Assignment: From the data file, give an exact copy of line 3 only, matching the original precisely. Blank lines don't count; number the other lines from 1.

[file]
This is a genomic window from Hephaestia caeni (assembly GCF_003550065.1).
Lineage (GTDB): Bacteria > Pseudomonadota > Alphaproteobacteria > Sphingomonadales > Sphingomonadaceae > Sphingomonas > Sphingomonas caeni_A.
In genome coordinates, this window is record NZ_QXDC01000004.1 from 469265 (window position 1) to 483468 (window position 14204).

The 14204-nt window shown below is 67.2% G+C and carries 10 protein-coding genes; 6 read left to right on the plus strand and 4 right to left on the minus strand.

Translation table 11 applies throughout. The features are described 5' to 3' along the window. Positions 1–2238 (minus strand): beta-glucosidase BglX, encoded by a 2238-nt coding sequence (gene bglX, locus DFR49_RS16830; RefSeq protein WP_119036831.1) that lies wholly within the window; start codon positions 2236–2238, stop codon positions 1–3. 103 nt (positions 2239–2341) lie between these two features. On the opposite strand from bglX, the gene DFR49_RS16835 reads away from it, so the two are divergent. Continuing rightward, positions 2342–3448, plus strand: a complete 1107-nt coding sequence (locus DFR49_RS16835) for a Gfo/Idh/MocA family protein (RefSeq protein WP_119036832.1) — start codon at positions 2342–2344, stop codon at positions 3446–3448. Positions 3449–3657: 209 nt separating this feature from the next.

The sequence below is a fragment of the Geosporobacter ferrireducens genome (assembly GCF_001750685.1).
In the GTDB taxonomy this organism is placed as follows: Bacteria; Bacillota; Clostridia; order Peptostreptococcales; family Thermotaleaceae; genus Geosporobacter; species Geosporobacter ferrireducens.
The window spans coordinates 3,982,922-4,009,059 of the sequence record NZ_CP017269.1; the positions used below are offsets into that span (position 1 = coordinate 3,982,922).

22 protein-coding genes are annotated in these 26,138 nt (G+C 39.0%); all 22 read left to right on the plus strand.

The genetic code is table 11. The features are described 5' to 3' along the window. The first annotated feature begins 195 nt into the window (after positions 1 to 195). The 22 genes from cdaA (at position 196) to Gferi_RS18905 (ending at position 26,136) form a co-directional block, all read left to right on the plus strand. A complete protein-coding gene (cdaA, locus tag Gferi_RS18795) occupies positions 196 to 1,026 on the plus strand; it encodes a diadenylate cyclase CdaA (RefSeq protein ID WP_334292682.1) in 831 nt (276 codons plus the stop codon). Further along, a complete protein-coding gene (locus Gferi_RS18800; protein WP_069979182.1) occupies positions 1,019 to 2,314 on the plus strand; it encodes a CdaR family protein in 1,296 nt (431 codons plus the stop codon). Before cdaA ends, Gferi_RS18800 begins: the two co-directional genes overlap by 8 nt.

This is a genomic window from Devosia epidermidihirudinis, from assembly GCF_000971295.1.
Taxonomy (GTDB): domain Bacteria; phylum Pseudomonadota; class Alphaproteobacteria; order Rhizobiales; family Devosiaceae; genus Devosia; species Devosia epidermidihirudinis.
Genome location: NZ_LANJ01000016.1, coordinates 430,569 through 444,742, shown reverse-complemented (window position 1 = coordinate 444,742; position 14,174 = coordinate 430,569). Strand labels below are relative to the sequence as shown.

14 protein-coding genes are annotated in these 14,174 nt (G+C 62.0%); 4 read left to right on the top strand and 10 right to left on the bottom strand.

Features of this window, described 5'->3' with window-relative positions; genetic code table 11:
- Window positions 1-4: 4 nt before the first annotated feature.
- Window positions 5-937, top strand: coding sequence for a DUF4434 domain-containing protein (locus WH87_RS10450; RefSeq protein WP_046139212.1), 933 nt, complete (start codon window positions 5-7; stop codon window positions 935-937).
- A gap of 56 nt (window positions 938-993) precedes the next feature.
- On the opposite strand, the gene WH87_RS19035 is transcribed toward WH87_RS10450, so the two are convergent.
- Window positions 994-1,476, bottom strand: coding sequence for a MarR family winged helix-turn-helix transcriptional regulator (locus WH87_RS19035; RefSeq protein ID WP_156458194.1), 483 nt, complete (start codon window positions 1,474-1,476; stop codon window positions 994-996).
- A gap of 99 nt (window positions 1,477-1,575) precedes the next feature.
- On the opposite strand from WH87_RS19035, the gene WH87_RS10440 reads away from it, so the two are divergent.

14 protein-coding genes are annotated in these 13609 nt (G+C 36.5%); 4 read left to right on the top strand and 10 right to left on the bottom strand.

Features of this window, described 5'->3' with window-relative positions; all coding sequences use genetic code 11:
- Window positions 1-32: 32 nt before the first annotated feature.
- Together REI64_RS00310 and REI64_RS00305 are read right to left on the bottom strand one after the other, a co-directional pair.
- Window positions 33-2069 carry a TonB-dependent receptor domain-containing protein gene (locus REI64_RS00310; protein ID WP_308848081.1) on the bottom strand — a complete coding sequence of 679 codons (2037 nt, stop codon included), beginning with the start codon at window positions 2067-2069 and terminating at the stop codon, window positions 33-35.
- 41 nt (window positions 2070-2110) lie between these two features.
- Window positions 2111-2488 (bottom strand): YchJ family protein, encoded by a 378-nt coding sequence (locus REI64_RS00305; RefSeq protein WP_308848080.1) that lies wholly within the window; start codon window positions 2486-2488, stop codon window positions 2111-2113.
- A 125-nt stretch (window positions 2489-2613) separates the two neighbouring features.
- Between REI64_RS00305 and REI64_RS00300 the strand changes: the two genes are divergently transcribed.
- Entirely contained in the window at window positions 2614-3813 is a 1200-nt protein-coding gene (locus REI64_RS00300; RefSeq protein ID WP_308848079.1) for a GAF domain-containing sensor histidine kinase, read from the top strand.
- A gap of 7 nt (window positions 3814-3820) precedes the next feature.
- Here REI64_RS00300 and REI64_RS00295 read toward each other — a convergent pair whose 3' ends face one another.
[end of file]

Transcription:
In genome coordinates, this window is record NZ_QXDC01000004.1 from 469265 (window position 1) to 483468 (window position 14204).